Last week was overall negative for the European stock markets, with nearly all major indices going down. Thus, UK's FTSE 100 lost 0.78% over the week, and was trading at 7681.07 by the end of the trading session Friday. France's major CAC 40 was also in the red losing 0.42% and declining to 5450.22.
Meanwhile, Germany's DAX was short just 0.03%, trading at 12,766.55 Friday evening. Still, the overall trend was negative, and this can be because of the manufacturing orders decline. As such, April manufacturing orders in Germany came 1% lower, while the analysts were expecting a 0.30% growth. With manufacturing orders going down for four months in a row, and the export data, another major indicator for German economy, falling 0.3% short, too, the negative trend can be clearly visible.
Two largest banks in both Germany and the EU, Deutsche Bank (DE:DBKGn) and Commerzbank (DE:CBKG), were in the red on Friday, too. The shares fell by 2.1% and 1.8%, respectively, as Deutsche Bank Chair Paul Achleitner mentioned the potential merger of the two banks that are in competition with one another. Meanwhile, Lloyds (LON:LLOY), a major bank in the UK, lost 1.20% in market cap because of Standard Life (LON:SLA) share selloff. The insurance company itself also lost in price, its shares declining by 3.6%.
Infineon Technologies AG (DE:IFXGn), the largest microchip producer in the EU, went up by 0.9% after good forecasts on the revenue and news on future massive investments in manufacturing. The analysts expect the revenue to grow by at least 10% next year, while before it was just 8%.
Siemens AG (DE:SIEGn) also managed to go up, by 0.3%. The German giant is merging with Alstom (PA:ALSO) SA, headquartered in France, with respect to railway machinery. Last week, the companies announced the merger would be done only in 6 months, as the European Commission takes a lot of time to review it. Alstom SA (PA:ALSO) shares also increased (by 0.7%) after this news came in.
The lower chamber of the Spanish parliament issued a vote of non-confidence to the Prime Minister Mariano Rajoy, who stepped down shortly after. This political crisis is a menace for the business and the Spanish economy that has been growing lately. As such, IBEX grew by 1.52% last week to reach 9914.40, but the political factors are very likely to get the index down, preventing it from growing more than 1% within the coming weeks.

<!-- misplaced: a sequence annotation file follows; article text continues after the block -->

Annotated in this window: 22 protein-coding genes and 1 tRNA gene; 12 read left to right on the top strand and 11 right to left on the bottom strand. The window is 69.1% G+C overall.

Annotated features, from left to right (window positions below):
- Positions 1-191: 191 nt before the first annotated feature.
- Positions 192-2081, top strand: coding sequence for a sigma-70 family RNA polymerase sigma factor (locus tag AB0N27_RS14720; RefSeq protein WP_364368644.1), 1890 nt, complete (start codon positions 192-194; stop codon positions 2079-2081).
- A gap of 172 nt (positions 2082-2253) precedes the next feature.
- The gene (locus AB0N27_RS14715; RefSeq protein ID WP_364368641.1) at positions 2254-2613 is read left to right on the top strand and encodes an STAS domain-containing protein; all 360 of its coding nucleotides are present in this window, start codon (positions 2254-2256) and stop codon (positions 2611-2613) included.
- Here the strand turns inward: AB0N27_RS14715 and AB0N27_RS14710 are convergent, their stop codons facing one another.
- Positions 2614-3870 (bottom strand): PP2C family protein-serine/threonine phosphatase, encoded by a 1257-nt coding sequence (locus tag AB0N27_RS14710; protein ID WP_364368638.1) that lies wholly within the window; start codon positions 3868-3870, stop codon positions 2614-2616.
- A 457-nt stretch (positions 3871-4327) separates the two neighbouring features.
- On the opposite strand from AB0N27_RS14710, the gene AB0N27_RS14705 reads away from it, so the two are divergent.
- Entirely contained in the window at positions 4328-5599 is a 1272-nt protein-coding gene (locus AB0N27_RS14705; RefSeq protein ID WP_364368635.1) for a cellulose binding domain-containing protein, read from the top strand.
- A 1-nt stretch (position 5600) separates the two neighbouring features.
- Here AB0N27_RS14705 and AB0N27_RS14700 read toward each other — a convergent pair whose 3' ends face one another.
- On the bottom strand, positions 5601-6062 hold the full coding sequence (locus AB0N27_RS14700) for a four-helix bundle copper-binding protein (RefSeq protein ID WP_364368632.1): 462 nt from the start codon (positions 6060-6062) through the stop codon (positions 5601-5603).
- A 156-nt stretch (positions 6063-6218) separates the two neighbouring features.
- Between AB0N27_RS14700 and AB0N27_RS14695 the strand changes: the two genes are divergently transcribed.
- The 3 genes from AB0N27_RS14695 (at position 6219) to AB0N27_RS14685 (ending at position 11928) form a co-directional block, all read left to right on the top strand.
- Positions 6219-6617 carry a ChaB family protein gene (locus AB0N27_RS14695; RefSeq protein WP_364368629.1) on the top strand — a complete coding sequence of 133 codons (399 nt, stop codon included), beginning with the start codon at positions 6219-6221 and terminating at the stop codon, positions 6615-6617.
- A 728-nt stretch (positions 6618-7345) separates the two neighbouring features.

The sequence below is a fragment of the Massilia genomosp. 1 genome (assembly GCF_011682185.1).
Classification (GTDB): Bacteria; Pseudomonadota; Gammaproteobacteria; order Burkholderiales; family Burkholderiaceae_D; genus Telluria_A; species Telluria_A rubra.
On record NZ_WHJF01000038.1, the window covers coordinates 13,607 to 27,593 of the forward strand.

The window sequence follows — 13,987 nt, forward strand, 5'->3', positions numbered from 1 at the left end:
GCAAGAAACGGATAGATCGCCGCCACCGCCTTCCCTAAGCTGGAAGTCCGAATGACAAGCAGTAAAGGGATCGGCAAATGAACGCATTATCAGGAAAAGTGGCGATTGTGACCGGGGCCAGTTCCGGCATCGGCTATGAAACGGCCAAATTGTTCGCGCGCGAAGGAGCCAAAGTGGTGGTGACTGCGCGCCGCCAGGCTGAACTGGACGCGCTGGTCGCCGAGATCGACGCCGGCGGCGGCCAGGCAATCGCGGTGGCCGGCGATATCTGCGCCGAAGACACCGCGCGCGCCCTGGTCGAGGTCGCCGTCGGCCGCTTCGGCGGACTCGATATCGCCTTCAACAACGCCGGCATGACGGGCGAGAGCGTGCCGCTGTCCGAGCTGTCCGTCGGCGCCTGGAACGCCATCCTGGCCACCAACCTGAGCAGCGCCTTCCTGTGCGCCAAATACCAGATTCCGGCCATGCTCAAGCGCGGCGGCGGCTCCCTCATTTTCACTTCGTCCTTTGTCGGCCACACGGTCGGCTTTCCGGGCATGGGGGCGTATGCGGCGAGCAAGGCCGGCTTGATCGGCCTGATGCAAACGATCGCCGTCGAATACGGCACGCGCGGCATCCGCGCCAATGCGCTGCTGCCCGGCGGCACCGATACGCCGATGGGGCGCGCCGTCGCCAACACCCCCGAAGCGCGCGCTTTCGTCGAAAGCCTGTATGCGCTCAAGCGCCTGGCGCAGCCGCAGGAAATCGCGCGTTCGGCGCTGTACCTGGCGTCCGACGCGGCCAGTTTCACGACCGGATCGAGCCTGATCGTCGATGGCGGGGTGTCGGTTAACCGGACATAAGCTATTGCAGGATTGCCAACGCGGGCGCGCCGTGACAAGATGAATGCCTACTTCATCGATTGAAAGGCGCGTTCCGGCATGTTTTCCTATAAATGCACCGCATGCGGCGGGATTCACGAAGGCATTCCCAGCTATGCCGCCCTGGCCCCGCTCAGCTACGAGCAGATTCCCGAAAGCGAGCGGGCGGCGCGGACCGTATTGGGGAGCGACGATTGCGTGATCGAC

In Italy, the markets are heavily influenced by the budget plan uncertainty, as the new government is being formed. The fiscal situation and policy in the country may become much worse at any time. FTSE MIB added 0.35% to its value, reaching 22,119.76, but, as in Spain, it may well reverse in the nearest future. Within the next two weeks, it is likely to trade between 22,150 and 22,090.
The major reason behind the selloff in the EU markets is the tense situation and investor sentiment ahead of the G7 summit in Canada. The relations between the EU and the US have very much worsened lately, and this did influence the local stock market. Meanwhile, Trump's hawkish tone of voice makes it much more difficult for the parties to reach an agreement. The EU governments are waiting for the White House leader to 'reload' the relations between the two parties and come to terms regarding economic and trade issues. The French President Emmanuel Macron said he would not sign the G7 agreement in case no agreement between the US and the EU had been achieved. Meanwhile, Donald Trump accused the EU and Canada of 'creating barriers' against the US.
Such negative news made the euro fall against the USD by 0.7%. The common currency is now trading at 1.17821. In the coming two weeks, while the German index is likely to enter the correction phase and reach 12,800, the euro may then continue falling against the USD by 0.5% to 1.2%. Donald Trump's policy looks quite consistent, which leaves a lot of room for the EUR to follow the negative scenario. As for the EU stock benchmarks, they may continue falling across the board, as Trump's policy still has some negative influence on the European markets, too, despite the overall positive tone of the final communique.
Iván Marchena, Libertex Analyst
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